Hard Luck Hank isn’t messing around!

“Hard Luck Hank” series author Steven Campbell. Photo by Bondo Wyszpolski

A self-made writer and his hard luck hero

In another galaxy with Hermosa Beach resident Steven Campbell

by Bondo Wyszpolski

So what happens when you’re the highest paid computer programmer in your company and you get laid off because, well, you’re the highest paid programmer on the payroll and these days new hires are getting cheaper by the dozen? If you’re Steven Campbell you wrap up the novel you’ve been working on, and a few years later you’ve completed seven sequels and then some. Thousands sold, and all profitable. But Campbell’s approach to writing fiction has had its own unique trajectory and so let’s follow it… all the way into a distant galaxy.

Cover art by Tariq Raheem for “Hard Luck Hank: Screw the Galaxy,” the first volume of Steven Campbell’s “Hard Luck Hank” series

By and large, his “Hard Luck Hank” series takes place on a space station called Belvaille. “It’s 10 miles by 10 miles alone in space,” he says, “and I’ve set eight books there so far.”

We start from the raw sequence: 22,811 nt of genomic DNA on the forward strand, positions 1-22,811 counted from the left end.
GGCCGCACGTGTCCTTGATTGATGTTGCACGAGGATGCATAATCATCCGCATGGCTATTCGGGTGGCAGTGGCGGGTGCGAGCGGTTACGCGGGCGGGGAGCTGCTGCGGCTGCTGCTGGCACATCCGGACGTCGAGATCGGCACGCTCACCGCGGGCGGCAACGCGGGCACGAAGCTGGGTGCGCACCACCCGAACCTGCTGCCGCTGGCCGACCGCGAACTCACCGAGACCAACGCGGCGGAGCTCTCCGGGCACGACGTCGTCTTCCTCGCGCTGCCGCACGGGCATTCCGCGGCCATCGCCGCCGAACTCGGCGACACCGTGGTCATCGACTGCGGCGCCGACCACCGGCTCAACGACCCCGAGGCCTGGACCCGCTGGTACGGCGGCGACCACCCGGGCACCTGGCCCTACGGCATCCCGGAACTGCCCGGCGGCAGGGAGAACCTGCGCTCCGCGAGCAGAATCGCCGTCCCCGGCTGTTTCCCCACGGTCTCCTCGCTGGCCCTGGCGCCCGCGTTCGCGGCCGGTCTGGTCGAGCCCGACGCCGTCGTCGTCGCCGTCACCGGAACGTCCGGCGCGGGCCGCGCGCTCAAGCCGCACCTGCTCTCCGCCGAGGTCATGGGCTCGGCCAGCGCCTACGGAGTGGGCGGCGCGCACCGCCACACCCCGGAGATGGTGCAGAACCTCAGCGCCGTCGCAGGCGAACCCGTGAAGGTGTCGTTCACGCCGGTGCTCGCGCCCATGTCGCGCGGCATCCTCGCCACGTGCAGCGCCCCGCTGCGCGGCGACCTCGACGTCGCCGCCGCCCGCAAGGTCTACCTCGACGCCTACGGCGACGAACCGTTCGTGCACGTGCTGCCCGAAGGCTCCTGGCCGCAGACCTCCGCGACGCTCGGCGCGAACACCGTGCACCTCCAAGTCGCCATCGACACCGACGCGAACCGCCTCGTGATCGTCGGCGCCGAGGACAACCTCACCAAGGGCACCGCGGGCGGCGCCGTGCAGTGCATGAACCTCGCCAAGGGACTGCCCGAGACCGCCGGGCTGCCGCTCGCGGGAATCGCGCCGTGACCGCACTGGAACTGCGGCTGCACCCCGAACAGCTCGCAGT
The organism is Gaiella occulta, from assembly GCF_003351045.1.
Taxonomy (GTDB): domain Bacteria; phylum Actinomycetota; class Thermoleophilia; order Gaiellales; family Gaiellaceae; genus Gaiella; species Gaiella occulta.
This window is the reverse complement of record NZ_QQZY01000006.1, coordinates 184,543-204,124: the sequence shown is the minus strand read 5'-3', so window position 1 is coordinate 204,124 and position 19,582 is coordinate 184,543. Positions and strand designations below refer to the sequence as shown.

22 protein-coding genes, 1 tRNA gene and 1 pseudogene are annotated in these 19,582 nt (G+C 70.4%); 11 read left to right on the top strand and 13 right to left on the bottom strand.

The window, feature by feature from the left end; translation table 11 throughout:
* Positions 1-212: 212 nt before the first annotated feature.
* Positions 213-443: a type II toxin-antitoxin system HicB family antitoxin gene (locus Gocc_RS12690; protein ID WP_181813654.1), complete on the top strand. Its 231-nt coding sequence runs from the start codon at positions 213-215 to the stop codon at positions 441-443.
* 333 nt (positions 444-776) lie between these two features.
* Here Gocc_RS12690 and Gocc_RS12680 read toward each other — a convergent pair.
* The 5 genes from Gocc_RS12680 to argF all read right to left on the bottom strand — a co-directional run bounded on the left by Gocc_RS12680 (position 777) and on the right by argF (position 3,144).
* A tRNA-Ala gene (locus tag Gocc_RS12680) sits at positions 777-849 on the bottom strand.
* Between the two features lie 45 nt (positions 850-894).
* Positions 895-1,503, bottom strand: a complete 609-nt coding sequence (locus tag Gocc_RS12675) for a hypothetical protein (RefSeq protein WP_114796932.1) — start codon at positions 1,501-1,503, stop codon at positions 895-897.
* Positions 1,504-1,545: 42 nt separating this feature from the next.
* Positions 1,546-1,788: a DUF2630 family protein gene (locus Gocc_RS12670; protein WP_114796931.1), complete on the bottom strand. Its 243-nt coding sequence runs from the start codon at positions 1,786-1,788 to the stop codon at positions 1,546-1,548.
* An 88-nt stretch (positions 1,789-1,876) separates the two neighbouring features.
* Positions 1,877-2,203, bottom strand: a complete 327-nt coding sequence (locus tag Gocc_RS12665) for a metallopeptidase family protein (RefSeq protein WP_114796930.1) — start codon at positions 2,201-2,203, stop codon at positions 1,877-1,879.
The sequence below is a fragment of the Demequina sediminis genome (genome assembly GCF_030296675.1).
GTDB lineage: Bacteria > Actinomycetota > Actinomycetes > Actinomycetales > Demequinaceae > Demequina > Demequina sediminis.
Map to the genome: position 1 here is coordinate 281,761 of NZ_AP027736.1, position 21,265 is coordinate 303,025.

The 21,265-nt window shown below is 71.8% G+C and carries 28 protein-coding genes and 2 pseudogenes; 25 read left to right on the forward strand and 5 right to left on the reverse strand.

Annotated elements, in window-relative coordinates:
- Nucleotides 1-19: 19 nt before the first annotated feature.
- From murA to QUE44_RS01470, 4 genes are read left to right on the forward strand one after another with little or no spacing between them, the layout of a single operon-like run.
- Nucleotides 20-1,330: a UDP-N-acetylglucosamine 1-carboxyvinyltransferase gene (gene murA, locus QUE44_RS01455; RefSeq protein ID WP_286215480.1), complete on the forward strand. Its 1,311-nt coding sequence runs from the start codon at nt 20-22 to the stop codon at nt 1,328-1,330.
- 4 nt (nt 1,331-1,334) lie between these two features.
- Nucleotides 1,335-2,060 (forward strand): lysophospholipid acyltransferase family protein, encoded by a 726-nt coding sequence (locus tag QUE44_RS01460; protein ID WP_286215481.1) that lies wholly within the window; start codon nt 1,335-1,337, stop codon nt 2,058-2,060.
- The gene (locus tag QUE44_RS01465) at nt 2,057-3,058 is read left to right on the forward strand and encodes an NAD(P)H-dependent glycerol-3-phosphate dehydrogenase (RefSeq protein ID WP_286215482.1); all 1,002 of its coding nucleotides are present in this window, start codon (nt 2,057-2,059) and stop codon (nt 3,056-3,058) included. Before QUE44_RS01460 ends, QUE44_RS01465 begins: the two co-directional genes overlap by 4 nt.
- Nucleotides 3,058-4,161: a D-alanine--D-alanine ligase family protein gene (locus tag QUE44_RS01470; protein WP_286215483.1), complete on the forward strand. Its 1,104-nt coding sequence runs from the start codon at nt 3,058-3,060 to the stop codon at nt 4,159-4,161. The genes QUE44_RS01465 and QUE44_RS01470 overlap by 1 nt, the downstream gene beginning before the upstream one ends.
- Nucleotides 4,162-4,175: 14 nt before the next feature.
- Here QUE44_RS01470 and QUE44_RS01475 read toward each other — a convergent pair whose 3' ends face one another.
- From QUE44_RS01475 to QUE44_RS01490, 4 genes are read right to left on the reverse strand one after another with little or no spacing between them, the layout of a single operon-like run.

Hard Luck Hank himself is something of a superhero, loosely defined. He’s a big, heavy fellow, a mutant, and bulletproof. The latter is a good quality to have because Belvaille isn’t exactly a resort town by the sea, but rather an outpost with an exceedingly large criminal element. Not a place to raise your kids.

“The whole story is picaresque,” Campbell explains, “so it kind of jumps around.” At the same time, the books are a blend of action, science fiction, comedy, and noir detective fiction. “The big point is, it’s science fiction comedy, and that was a really hard sell with every agent and publisher I spoke with because there was only one successful series with that type of genre before.”

He’s referring to “The Hitchhiker’s Guide to the Galaxy,” and so Campbell would be asked if his book was like Douglas Adams’ books. “And I would say, No, I’m not British, and they would say, Well, no thanks.”